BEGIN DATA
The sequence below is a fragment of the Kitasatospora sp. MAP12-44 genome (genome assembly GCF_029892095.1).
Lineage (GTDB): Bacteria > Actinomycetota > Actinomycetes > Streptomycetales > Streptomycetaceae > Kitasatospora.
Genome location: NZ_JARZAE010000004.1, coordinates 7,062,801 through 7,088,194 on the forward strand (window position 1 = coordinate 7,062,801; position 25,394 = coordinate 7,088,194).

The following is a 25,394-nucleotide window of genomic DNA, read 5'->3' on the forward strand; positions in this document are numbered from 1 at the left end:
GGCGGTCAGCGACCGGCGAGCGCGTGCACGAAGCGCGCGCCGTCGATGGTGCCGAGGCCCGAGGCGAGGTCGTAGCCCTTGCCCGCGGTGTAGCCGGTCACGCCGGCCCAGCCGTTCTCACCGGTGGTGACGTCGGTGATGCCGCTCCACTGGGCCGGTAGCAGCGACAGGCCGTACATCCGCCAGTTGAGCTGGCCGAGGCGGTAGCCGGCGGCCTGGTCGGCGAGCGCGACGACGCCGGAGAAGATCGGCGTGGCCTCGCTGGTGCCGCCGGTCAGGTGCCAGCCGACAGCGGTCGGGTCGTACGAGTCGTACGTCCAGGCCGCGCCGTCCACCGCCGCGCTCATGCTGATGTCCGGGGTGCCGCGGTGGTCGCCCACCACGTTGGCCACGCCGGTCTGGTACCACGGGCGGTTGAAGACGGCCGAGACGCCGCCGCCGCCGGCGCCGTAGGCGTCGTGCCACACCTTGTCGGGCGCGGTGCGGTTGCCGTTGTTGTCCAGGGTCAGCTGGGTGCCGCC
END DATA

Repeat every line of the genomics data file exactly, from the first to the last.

The sequence below is a fragment of the Kitasatospora sp. MAP12-44 genome (genome assembly GCF_029892095.1).
Lineage (GTDB): Bacteria > Actinomycetota > Actinomycetes > Streptomycetales > Streptomycetaceae > Kitasatospora.
Genome location: NZ_JARZAE010000004.1, coordinates 7,062,801 through 7,088,194 on the forward strand (window position 1 = coordinate 7,062,801; position 25,394 = coordinate 7,088,194).

The following is a 25,394-nucleotide window of genomic DNA, read 5'->3' on the forward strand; positions in this document are numbered from 1 at the left end:
GGCGGTCAGCGACCGGCGAGCGCGTGCACGAAGCGCGCGCCGTCGATGGTGCCGAGGCCCGAGGCGAGGTCGTAGCCCTTGCCCGCGGTGTAGCCGGTCACGCCGGCCCAGCCGTTCTCACCGGTGGTGACGTCGGTGATGCCGCTCCACTGGGCCGGTAGCAGCGACAGGCCGTACATCCGCCAGTTGAGCTGGCCGAGGCGGTAGCCGGCGGCCTGGTCGGCGAGCGCGACGACGCCGGAGAAGATCGGCGTGGCCTCGCTGGTGCCGCCGGTCAGGTGCCAGCCGACAGCGGTCGGGTCGTACGAGTCGTACGTCCAGGCCGCGCCGTCCACCGCCGCGCTCATGCTGATGTCCGGGGTGCCGCGGTGGTCGCCCACCACGTTGGCCACGCCGGTCTGGTACCACGGGCGGTTGAAGACGGCCGAGACGCCGCCGCCGCCGGCGCCGTAGGCGTCGTGCCACACCTTGTCGGGCGCGGTGCGGTTGCCGTTGTTGTCCAGGGTCAGCTGGGTGCCGCC